[¶13] Ted concedes that by 2005 he should realize profits of $40,000 or more from his self-employed business. Section 75-02-04.1-02(8), N.D. Admin. Code, provides:
Calculations made under this chapter are ordinarily based upon recent past circumstances because past circumstances are typically a reliable indicator of future circumstances, particularly circumstances concerning income. If circumstances that materially affect the child support obligation are very likely to change in the near future, consideration may be given to the likely future circumstances.(Emphasis added).
[¶14] We conclude it was appropriate for the trial court to consider that Ted's self-employment would become profitable in the near future. The court found that Ted's 2002 reported income of $16,859 was not an accurate indicator of Ted's earning capability. Consequently, the court utilized Ted's 2001 income of $31,275 to compute Ted's support obligation for 2002 and beyond. The guidelines unambiguously allow the court to impute, within the court's discretion, "income equal to one hundred percent of the obligor's greatest average monthly earnings, in any twelve consecutive months beginning on or after thirty-six months before commencement of the proceeding." The court found that Ted's 2001 income, which was incurred within the 36-month time frame prior to commencement of the proceeding, most accurately reflected Ted's earning capability. The court, therefore, imputed income to Ted for that 12-month period as allowed by the guidelines to determine the support obligation going forward. Rather than impute Ted's highest twelve consecutive months income during the relevant period, the court imputed the twelve consecutive months income which, in the court's opinion, most closely reflected Ted's future earning capability. We conclude the trial court did not, under the circumstances, abuse its discretion in applying N.D. Admin. Code § 75-02-04.1-07(9) and did not err in computing Ted's support obligation to be $427 per month for the year 2002 and beyond.
[¶15] Ted asserts the court also erred in determining the support amount, because the court should have imputed only Ted's "earnings" or "wages" and should not have considered other income received by Ted during 2001. We are not persuaded the court erred in making its computation. The court found that Ted's total realized income for 2001 most accurately reflected his earning capacity going forward for purposes of determining his support obligation. His 2001 income, which the court utilized to determine Ted's capability to pay future support, was $31,275. That income included $17,600 of wages or earnings, $6,866 of interest and dividend income, $943 of rent income, and $5,866 of unemployment benefits. Under the guidelines, net income is computed by first determining gross income, which is broadly defined to mean "income from any source, in any form." N.D. Admin. Code § 75-02-04.1-01(5)(a). To determine the proper amount of support the court must determine net income "from all sources." Hieb v. Hieb, 1997 ND 171, ¶ 7, 568 N.W.2d 598. We are not convinced the trial court erred in considering Ted's 2001 income of $31,275 from all sources, to compute Ted's support obligation for 2002 and beyond. The court expressly found that in using this income figure to set the support obligation the court was "balancing [Ted's] declining opportunities in his technical field and his apparent ability." We find no error in the court's determination.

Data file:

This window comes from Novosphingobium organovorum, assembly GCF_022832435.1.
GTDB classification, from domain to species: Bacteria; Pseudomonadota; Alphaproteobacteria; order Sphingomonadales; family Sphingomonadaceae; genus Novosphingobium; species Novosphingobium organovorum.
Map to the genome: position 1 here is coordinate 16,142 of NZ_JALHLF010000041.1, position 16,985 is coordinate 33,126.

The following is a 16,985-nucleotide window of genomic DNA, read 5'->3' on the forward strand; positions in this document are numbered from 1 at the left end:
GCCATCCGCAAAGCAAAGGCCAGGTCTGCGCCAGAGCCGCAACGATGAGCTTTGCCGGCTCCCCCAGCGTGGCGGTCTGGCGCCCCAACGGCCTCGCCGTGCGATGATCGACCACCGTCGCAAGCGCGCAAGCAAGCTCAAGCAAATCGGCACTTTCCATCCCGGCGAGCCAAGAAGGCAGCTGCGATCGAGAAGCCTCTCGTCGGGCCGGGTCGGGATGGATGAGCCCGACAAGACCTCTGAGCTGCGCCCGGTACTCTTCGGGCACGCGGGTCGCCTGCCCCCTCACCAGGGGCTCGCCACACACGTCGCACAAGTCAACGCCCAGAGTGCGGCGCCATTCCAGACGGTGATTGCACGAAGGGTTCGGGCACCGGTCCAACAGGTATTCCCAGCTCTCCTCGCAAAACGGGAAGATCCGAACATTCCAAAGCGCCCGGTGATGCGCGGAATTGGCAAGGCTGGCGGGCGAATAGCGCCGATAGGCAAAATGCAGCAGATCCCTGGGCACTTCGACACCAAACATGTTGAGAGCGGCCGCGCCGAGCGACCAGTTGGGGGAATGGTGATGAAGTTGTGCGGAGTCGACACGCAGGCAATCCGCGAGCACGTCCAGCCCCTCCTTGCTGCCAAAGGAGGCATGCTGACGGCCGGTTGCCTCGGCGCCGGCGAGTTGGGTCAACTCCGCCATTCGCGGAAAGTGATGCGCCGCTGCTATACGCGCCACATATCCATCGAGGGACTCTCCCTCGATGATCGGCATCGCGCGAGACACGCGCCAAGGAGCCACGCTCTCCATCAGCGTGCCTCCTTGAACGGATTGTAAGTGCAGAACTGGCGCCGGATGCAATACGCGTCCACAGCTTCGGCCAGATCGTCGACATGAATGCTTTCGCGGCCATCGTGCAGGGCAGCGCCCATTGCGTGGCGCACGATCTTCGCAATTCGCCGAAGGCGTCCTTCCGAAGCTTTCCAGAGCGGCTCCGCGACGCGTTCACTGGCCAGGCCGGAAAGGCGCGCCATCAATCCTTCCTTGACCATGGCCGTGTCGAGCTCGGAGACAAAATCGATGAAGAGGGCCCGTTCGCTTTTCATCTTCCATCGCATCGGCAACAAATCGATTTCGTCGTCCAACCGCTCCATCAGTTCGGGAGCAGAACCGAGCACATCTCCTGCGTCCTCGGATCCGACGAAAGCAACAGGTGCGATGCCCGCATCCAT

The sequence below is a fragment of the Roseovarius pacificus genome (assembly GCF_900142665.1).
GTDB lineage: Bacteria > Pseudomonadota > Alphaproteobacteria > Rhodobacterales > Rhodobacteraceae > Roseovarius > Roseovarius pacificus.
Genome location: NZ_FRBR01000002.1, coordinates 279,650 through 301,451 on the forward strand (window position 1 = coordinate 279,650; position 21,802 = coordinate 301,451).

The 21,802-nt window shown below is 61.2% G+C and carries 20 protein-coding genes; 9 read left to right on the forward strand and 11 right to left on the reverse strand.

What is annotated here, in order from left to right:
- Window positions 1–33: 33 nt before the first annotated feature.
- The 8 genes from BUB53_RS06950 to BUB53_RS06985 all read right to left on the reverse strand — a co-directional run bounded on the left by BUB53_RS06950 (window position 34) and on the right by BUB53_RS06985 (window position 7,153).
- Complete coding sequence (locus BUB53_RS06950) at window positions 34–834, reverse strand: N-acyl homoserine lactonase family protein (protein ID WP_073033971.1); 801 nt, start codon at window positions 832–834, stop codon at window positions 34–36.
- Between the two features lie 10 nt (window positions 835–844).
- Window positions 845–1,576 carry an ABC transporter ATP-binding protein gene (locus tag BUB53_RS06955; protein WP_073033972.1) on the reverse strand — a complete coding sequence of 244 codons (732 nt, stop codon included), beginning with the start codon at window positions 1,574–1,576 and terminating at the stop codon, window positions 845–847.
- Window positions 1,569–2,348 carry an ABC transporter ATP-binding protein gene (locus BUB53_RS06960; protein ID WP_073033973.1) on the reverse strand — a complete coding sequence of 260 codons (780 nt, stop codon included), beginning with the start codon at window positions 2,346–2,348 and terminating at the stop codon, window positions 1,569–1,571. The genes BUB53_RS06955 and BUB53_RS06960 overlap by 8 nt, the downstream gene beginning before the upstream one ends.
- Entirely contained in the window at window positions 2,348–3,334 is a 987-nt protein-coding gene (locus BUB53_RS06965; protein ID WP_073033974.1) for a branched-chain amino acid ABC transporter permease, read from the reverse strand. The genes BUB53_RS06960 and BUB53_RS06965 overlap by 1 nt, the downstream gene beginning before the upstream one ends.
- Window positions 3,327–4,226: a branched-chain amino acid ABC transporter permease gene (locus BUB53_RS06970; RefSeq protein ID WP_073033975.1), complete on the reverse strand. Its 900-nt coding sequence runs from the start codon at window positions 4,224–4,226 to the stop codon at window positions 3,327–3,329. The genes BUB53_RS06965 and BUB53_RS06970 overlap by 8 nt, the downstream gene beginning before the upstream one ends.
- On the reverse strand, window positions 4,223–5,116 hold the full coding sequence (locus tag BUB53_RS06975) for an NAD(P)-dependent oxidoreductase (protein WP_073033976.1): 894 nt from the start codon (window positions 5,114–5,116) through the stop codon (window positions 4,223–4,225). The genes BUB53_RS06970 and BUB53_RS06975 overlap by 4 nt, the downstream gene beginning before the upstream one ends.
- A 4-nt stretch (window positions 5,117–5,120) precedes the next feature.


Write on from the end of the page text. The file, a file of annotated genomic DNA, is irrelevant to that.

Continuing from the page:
[¶16] Ted also argues that the trial court erred in not giving him credit toward his support obligation for jet skies he gave Tina to sell and for $2,500 he gave her to invest. Ted claims both items were supposed to be used toward child support, but Tina asserts those items were not given to her in partial satisfaction of Ted's support obligation. The trial court implicitly found those items were not given by Ted to Tina as child support. That finding is not clearly erroneous, and we conclude the court did not err in refusing to credit those items against Ted's support obligation.